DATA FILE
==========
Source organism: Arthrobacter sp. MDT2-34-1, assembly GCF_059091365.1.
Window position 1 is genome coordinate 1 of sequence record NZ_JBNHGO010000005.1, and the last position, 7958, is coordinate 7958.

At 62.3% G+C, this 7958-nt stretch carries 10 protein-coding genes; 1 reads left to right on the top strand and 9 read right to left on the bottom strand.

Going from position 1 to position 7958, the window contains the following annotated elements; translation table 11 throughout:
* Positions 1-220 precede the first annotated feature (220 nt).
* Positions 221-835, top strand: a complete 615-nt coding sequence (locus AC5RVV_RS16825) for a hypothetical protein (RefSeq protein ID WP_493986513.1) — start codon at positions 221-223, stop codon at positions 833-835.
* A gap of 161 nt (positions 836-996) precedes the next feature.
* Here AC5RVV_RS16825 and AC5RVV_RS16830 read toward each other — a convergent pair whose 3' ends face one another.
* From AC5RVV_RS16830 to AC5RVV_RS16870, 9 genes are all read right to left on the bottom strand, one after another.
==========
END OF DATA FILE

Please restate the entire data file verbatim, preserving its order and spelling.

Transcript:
Source organism: Arthrobacter sp. MDT2-34-1, assembly GCF_059091365.1.
Window position 1 is genome coordinate 1 of sequence record NZ_JBNHGO010000005.1, and the last position, 7958, is coordinate 7958.

At 62.3% G+C, this 7958-nt stretch carries 10 protein-coding genes; 1 reads left to right on the top strand and 9 read right to left on the bottom strand.

Going from position 1 to position 7958, the window contains the following annotated elements; translation table 11 throughout:
* Positions 1-220 precede the first annotated feature (220 nt).
* Positions 221-835, top strand: a complete 615-nt coding sequence (locus AC5RVV_RS16825) for a hypothetical protein (RefSeq protein ID WP_493986513.1) — start codon at positions 221-223, stop codon at positions 833-835.
* A gap of 161 nt (positions 836-996) precedes the next feature.
* Here AC5RVV_RS16825 and AC5RVV_RS16830 read toward each other — a convergent pair whose 3' ends face one another.
* From AC5RVV_RS16830 to AC5RVV_RS16870, 9 genes are all read right to left on the bottom strand, one after another.